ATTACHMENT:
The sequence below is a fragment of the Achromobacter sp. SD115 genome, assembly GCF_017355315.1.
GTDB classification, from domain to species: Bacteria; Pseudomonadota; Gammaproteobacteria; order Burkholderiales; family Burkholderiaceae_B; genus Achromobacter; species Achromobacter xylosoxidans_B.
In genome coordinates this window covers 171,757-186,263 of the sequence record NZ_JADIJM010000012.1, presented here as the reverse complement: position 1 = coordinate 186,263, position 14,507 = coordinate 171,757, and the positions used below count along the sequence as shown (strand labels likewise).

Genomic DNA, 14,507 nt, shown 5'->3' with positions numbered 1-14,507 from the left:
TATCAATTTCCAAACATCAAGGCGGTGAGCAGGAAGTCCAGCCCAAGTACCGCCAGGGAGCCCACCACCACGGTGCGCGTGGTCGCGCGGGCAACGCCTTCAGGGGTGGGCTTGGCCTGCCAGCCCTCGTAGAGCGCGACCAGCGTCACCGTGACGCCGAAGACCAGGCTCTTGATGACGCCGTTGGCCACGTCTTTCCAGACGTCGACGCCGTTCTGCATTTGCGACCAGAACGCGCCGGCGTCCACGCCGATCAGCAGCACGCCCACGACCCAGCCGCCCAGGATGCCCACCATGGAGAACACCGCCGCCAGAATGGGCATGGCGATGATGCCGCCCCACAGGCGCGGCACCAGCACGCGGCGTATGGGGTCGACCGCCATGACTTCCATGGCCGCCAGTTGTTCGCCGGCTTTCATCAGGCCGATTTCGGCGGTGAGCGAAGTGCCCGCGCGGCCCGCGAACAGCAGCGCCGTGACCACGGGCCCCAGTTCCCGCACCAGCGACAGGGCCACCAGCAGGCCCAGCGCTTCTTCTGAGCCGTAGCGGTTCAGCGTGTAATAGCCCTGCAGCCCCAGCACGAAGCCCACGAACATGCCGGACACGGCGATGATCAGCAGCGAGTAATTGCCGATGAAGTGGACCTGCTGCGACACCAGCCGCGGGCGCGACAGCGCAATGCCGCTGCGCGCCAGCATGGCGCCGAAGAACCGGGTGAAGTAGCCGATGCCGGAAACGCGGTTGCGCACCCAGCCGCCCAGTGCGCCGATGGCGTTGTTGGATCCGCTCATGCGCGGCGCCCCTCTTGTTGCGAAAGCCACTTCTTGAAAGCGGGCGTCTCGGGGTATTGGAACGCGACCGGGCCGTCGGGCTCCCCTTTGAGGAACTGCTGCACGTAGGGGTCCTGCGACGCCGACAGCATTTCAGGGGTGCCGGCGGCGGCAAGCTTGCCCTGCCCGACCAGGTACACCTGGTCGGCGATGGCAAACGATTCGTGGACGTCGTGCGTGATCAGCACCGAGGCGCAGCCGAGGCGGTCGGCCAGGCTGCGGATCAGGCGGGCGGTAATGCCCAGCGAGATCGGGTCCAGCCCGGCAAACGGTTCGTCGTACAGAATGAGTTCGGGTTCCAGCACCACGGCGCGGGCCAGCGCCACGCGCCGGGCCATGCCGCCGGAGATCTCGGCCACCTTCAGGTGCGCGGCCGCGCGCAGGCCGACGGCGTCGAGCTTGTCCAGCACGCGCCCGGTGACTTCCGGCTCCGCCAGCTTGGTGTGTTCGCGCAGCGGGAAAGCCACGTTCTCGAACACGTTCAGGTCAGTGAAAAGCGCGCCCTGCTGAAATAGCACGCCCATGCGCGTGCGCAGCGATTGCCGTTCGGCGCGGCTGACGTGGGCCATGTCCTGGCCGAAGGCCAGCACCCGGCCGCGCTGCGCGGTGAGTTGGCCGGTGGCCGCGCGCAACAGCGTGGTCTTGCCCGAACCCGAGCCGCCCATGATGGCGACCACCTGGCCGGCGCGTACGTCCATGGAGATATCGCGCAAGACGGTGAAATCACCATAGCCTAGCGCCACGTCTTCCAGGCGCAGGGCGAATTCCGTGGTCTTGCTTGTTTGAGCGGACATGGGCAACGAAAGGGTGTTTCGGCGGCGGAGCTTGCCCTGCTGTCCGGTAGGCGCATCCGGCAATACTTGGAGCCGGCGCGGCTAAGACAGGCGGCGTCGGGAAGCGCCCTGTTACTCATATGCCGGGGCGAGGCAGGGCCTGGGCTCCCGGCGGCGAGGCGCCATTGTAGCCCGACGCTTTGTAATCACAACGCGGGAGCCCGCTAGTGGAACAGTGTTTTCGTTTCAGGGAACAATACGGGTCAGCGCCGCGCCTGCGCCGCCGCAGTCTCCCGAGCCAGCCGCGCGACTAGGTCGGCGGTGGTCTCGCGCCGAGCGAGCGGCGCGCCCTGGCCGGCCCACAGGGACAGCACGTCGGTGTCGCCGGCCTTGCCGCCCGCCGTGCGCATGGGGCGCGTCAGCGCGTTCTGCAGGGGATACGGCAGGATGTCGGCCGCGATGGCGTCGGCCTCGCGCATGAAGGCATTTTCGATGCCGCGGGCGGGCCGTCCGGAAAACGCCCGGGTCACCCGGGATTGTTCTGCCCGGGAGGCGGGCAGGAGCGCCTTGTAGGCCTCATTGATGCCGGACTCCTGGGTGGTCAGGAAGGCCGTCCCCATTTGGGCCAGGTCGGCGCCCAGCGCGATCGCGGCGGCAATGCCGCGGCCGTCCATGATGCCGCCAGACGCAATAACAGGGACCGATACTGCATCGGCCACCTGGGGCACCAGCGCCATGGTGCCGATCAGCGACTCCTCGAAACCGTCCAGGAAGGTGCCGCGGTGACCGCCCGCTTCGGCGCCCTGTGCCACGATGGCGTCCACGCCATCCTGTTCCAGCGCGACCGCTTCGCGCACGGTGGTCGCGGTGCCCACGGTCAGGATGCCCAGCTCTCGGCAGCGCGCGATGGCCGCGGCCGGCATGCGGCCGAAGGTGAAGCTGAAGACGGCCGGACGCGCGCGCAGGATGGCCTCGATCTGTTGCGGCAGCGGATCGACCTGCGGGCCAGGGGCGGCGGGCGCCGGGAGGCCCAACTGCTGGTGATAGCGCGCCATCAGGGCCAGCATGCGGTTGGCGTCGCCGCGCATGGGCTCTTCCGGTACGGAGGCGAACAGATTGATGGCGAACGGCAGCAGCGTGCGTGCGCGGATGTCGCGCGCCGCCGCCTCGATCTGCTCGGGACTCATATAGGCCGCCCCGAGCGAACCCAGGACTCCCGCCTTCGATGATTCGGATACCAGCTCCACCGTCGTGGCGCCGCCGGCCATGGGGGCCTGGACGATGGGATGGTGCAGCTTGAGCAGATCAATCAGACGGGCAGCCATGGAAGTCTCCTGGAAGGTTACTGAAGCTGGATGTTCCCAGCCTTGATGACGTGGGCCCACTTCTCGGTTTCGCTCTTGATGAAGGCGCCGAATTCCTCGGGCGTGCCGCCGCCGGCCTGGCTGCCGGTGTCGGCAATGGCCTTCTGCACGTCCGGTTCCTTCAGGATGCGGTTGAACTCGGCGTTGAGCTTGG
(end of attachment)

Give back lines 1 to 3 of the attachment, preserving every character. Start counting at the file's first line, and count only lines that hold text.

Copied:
The sequence below is a fragment of the Achromobacter sp. SD115 genome, assembly GCF_017355315.1.
GTDB classification, from domain to species: Bacteria; Pseudomonadota; Gammaproteobacteria; order Burkholderiales; family Burkholderiaceae_B; genus Achromobacter; species Achromobacter xylosoxidans_B.
In genome coordinates this window covers 171,757-186,263 of the sequence record NZ_JADIJM010000012.1, presented here as the reverse complement: position 1 = coordinate 186,263, position 14,507 = coordinate 171,757, and the positions used below count along the sequence as shown (strand labels likewise).